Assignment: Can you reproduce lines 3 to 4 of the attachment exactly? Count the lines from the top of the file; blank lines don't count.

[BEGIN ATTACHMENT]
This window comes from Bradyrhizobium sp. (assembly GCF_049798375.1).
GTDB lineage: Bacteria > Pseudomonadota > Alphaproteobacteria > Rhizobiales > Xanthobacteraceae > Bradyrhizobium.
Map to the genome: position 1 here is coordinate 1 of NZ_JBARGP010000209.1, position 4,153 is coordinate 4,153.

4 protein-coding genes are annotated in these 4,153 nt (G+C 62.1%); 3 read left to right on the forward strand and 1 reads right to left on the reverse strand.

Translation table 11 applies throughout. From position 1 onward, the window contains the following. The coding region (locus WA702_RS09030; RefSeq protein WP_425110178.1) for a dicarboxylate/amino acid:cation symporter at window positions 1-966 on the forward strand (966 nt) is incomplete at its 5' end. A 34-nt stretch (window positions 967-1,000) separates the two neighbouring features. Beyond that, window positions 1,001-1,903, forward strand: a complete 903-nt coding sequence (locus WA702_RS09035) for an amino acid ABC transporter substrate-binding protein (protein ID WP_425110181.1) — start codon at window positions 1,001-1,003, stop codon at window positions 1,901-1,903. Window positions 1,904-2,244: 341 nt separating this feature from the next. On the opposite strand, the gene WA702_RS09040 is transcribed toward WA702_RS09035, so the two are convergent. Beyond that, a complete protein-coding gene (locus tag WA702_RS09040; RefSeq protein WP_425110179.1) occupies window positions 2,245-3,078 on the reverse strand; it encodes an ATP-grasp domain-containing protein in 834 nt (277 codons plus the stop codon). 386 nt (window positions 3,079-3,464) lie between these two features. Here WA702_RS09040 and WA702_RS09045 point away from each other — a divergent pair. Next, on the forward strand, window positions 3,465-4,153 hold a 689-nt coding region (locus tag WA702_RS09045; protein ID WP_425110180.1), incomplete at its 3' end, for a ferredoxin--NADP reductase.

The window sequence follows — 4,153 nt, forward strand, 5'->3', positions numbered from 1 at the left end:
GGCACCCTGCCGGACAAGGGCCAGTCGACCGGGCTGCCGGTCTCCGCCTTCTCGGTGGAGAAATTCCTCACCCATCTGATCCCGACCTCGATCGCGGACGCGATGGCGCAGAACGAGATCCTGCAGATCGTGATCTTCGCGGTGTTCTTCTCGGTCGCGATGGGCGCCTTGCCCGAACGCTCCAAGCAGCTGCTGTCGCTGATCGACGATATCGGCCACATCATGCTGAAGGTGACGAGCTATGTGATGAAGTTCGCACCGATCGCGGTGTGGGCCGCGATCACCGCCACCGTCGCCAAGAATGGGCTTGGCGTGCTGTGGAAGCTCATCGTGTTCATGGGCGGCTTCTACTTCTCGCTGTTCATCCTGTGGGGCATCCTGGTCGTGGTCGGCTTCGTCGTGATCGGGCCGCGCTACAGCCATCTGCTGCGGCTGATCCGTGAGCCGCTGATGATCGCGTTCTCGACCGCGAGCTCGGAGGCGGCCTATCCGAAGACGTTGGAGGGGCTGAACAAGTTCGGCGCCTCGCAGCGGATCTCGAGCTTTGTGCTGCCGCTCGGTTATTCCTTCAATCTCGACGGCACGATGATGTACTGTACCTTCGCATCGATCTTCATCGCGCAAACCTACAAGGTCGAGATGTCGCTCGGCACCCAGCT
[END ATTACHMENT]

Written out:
Map to the genome: position 1 here is coordinate 1 of NZ_JBARGP010000209.1, position 4,153 is coordinate 4,153.

4 protein-coding genes are annotated in these 4,153 nt (G+C 62.1%); 3 read left to right on the forward strand and 1 reads right to left on the reverse strand.